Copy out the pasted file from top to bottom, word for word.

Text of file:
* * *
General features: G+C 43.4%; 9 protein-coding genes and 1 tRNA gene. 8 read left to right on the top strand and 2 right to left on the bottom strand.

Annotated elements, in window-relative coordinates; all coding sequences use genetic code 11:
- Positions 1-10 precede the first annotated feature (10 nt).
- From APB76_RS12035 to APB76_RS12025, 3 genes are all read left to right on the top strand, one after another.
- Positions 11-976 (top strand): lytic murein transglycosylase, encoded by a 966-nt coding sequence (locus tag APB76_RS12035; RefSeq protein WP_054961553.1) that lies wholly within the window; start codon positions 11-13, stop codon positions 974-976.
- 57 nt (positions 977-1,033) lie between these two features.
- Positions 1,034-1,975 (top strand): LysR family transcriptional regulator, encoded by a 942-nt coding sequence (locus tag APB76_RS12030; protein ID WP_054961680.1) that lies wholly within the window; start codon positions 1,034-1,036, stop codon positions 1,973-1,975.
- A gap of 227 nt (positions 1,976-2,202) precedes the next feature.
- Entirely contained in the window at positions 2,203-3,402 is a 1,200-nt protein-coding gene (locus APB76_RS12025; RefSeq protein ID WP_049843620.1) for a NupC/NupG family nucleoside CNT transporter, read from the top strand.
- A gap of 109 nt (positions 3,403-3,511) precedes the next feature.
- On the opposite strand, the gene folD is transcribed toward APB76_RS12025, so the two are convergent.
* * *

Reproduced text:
General features: G+C 43.4%; 9 protein-coding genes and 1 tRNA gene. 8 read left to right on the top strand and 2 right to left on the bottom strand.

Annotated elements, in window-relative coordinates; all coding sequences use genetic code 11:
- Positions 1-10 precede the first annotated feature (10 nt).
- From APB76_RS12035 to APB76_RS12025, 3 genes are all read left to right on the top strand, one after another.
- Positions 11-976 (top strand): lytic murein transglycosylase, encoded by a 966-nt coding sequence (locus tag APB76_RS12035; RefSeq protein WP_054961553.1) that lies wholly within the window; start codon positions 11-13, stop codon positions 974-976.
- 57 nt (positions 977-1,033) lie between these two features.
- Positions 1,034-1,975 (top strand): LysR family transcriptional regulator, encoded by a 942-nt coding sequence (locus tag APB76_RS12030; protein ID WP_054961680.1) that lies wholly within the window; start codon positions 1,034-1,036, stop codon positions 1,973-1,975.
- A gap of 227 nt (positions 1,976-2,202) precedes the next feature.
- Entirely contained in the window at positions 2,203-3,402 is a 1,200-nt protein-coding gene (locus APB76_RS12025; RefSeq protein ID WP_049843620.1) for a NupC/NupG family nucleoside CNT transporter, read from the top strand.
- A gap of 109 nt (positions 3,403-3,511) precedes the next feature.
- On the opposite strand, the gene folD is transcribed toward APB76_RS12025, so the two are convergent.